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Wednesday, September 24, 2008

Moot Court and Trial Advocacy Rankings

Following up on my prior post on law school moot court rankings:  here are the updated 2008 Top 25 rankings from Brian Koppen's Law School Advocacy site:

Moot Court (72 schools ranked):

  • 1.   South Texas
  • 2.   Georgetown
  • 3.   Washington University
  • 4.   Mississippi College
  • 5.   UC-Hastings
  • 6.   Seton Hall
  • 7.   Denver
  • 8.   Texas-Wesleyan
  • 9.   Regent
  • 10. Southwestern
  • 11. Detroit Mercy
  • 12. Georgia
  •       UC-Davis
  • 14. Brooklyn
  • 15. Lewis & Clark
  • 16. Hawaii
  •       Michigan State
  • 18. Campbell
  •       Wisconsin
  • 20. Columbia
  •       George Washington
  •       Marquette
  • 23. Houston
  •       Northern Kentucky

Trial Advocacy (38 schools ranked):

  • 1.   Faulkner
  • 2.   Samford
  • 3.   South Texas
  •       Wake Forest
  • 5.   Chicago-Kent
  •       Suffolk
  • 7.   Barry
  • 8.   Quinnipiac
  •       Syracuse
  • 10. Georgia
  • 11. Temple
  • 12. St. John's
  • 13. Akron
  •       Stetson
  •       UC-Berkeley
  • 16. Richmond
  • 17. New Mexico
  • 18. Campbell
  • 19. Florida Coastal
  •       Loyola-L.A.
  •       Pepperdine
  •       Washington University
  • 23. Buffalo
  • 24. Baylor
  •       Drake
  •       Florida International
  •       Loyola-Chicago
  •       North Carolina
  •       Thomas Cooley
  •       Tulane
  •       UCLA

Robert T. Sherwin (Texas Tech) today published a detailed, seven-part critique of these rankings on The Bench Brief:

  1. You can’t accurately rank an advocacy program solely on team results in national competitions
  2. You can’t give equal weight to, for lack of a better term, “unequal” competitions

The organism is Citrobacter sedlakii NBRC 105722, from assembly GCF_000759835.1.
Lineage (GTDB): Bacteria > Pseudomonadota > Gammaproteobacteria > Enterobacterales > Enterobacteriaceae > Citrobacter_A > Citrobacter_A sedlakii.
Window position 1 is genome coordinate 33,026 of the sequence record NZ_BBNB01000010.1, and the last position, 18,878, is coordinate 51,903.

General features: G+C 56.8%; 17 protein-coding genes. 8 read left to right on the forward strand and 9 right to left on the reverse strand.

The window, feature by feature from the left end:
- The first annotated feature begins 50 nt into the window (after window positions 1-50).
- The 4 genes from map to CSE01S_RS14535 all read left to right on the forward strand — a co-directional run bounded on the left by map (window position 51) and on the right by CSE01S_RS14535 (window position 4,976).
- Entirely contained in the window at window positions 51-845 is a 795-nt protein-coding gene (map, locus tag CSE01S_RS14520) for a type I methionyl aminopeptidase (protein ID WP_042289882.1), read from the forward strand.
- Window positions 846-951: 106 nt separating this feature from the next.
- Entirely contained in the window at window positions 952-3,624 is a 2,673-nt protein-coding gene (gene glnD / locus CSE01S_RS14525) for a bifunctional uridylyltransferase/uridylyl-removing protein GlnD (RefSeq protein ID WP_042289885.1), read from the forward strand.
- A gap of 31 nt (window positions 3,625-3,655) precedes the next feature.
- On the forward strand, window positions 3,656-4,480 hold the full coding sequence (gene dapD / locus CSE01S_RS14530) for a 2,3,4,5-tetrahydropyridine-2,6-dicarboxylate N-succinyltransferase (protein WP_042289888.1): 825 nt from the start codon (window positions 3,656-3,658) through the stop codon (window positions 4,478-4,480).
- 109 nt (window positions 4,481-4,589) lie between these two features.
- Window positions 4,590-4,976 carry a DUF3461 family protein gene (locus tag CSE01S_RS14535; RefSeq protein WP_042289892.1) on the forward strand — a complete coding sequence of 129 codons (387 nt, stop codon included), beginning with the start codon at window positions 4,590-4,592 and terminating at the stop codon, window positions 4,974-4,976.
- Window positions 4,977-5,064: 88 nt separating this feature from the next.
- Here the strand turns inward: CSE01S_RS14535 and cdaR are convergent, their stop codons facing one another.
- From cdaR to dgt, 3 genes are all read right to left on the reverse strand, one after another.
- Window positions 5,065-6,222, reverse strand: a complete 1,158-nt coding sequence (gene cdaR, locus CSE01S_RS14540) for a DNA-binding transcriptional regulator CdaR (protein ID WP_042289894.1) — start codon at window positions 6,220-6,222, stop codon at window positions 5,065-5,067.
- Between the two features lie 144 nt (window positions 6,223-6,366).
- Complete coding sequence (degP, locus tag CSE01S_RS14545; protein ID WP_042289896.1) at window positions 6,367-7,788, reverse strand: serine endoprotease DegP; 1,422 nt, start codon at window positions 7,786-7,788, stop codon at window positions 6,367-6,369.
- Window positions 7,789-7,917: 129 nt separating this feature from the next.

3. The rankings ignore regional champions and runners up at the National Moot Court Competition
  4. He refuses to acknowledge success at invitational or state-level competitions
  5. Why rank according to the calendar year and not the academic year?
  6. Koppen refuses to consider brief and advocate awards. Why?
  7. The rankings system really favors quantity, and not necessarily quality.

(Hat Tip: Bryan Camp.)

http://taxprof.typepad.com/taxprof_blog/2008/09/moot-court-and.html

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Comments

Stay tuned to The Bench Brief (linked above).

I'm hopeful that, soon, the blog will include a responsive post.

Posted by: Brian Koppen | Sep 24, 2008 2:22:06 PM

Above, the TaxProf Blog posts The Bench Brief's seven-part critique of LSA's ranking of moot court and trial ad programs at American law schools. (LSA is www.LawSchoolAdvocacy.com.)

The Bench Brief kindly invited LSA's Ranker, Brian Koppen, to have a responsive post included at The Bench Brief.

This response is now included at

http://www.thebenchbrief.com/

Posted by: Brian Koppen | Sep 28, 2008 12:58:48 AM

As an aspiring Trial Ad professor and recent graduate of Temple's Trial Ad LL.M program, I find these rankings intriguing and would love to know more about the methodology. I also own a company that does Public Opinion research, so I'm especially interested. If I were to attempt to rank Trial Ad programs, I would be inclined to consider the following list which is not, by any means, complete:

Classroom/Curriculum

Taught by full time faculty or adjuncts?
Courtroom facilities available
Courtroom technology training
Deposition training
Motion practice training
Employment of real experts as expert witnesses
Final trial/exam done by bench or jury trial
Criminal and civil trials (student option)
Degree of involvement of local attorneys and judges
Advance Trial Advocacy class offered
Course in Trial Evidence class offered
Pretrial Advocacy class offered

Competition

Quality vs. Quantity of competition
Number of different students involved in competition
Criminal and civil competitions

Again, this list is not complete, but a starting point on factors that I think are important when evaluating Trial Advocacy programs.

Posted by: Marvin L. Longabaugh | Nov 28, 2008 9:09:38 PM